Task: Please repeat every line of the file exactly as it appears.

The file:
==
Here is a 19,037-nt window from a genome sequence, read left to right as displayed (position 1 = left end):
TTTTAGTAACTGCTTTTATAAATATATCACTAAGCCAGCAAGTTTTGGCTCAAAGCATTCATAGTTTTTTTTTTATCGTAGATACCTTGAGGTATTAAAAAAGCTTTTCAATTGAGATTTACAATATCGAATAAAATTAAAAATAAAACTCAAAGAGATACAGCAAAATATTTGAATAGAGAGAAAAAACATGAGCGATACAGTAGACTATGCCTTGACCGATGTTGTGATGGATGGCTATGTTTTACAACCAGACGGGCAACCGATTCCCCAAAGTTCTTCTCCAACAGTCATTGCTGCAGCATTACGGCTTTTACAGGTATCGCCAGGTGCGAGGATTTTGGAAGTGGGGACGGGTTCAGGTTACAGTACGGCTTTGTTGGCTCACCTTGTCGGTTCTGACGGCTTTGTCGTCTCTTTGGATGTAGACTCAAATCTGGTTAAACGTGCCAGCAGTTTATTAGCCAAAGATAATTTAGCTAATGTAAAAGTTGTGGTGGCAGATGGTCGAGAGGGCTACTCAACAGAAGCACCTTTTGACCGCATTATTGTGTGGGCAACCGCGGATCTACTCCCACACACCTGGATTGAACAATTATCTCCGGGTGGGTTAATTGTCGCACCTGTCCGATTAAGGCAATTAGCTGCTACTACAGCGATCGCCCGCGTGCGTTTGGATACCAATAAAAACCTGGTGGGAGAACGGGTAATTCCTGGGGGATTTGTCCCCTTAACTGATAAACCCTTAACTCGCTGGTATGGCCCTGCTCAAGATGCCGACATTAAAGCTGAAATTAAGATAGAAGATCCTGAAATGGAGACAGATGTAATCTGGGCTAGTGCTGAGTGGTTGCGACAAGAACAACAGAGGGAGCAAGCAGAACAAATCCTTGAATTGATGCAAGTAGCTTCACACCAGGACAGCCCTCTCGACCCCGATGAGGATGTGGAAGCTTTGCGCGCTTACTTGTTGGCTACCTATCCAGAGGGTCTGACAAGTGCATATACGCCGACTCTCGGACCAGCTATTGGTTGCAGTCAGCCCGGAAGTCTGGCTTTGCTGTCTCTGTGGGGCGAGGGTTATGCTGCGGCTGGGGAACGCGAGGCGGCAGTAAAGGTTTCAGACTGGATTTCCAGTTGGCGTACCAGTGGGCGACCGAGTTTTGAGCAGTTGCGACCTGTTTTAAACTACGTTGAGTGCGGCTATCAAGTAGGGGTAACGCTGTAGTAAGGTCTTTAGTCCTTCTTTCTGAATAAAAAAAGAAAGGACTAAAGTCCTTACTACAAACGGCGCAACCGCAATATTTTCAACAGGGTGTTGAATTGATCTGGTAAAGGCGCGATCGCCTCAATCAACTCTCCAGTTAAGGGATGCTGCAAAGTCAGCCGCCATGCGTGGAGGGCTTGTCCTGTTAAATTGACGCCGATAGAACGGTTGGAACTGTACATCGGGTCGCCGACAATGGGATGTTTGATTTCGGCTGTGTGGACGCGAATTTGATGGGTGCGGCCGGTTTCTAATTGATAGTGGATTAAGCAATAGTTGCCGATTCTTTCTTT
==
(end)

Here is a 19,037-nt window from a genome sequence, read left to right as displayed (position 1 = left end):
TTTTAGTAACTGCTTTTATAAATATATCACTAAGCCAGCAAGTTTTGGCTCAAAGCATTCATAGTTTTTTTTTTATCGTAGATACCTTGAGGTATTAAAAAAGCTTTTCAATTGAGATTTACAATATCGAATAAAATTAAAAATAAAACTCAAAGAGATACAGCAAAATATTTGAATAGAGAGAAAAAACATGAGCGATACAGTAGACTATGCCTTGACCGATGTTGTGATGGATGGCTATGTTTTACAACCAGACGGGCAACCGATTCCCCAAAGTTCTTCTCCAACAGTCATTGCTGCAGCATTACGGCTTTTACAGGTATCGCCAGGTGCGAGGATTTTGGAAGTGGGGACGGGTTCAGGTTACAGTACGGCTTTGTTGGCTCACCTTGTCGGTTCTGACGGCTTTGTCGTCTCTTTGGATGTAGACTCAAATCTGGTTAAACGTGCCAGCAGTTTATTAGCCAAAGATAATTTAGCTAATGTAAAAGTTGTGGTGGCAGATGGTCGAGAGGGCTACTCAACAGAAGCACCTTTTGACCGCATTATTGTGTGGGCAACCGCGGATCTACTCCCACACACCTGGATTGAACAATTATCTCCGGGTGGGTTAATTGTCGCACCTGTCCGATTAAGGCAATTAGCTGCTACTACAGCGATCGCCCGCGTGCGTTTGGATACCAATAAAAACCTGGTGGGAGAACGGGTAATTCCTGGGGGATTTGTCCCCTTAACTGATAAACCCTTAACTCGCTGGTATGGCCCTGCTCAAGATGCCGACATTAAAGCTGAAATTAAGATAGAAGATCCTGAAATGGAGACAGATGTAATCTGGGCTAGTGCTGAGTGGTTGCGACAAGAACAACAGAGGGAGCAAGCAGAACAAATCCTTGAATTGATGCAAGTAGCTTCACACCAGGACAGCCCTCTCGACCCCGATGAGGATGTGGAAGCTTTGCGCGCTTACTTGTTGGCTACCTATCCAGAGGGTCTGACAAGTGCATATACGCCGACTCTCGGACCAGCTATTGGTTGCAGTCAGCCCGGAAGTCTGGCTTTGCTGTCTCTGTGGGGCGAGGGTTATGCTGCGGCTGGGGAACGCGAGGCGGCAGTAAAGGTTTCAGACTGGATTTCCAGTTGGCGTACCAGTGGGCGACCGAGTTTTGAGCAGTTGCGACCTGTTTTAAACTACGTTGAGTGCGGCTATCAAGTAGGGGTAACGCTGTAGTAAGGTCTTTAGTCCTTCTTTCTGAATAAAAAAAGAAAGGACTAAAGTCCTTACTACAAACGGCGCAACCGCAATATTTTCAACAGGGTGTTGAATTGATCTGGTAAAGGCGCGATCGCCTCAATCAACTCTCCAGTTAAGGGATGCTGCAAAGTCAGCCGCCATGCGTGGAGGGCTTGTCCTGTTAAATTGACGCCGATAGAACGGTTGGAACTGTACATCGGGTCGCCGACAATGGGATGTTTGATTTCGGCTGTGTGGACGCGAATTTGATGGGTGCGGCCGGTTTCTAATTGATAGTGGATTAAGCAATAGTTGCCGATTCTTTCTTT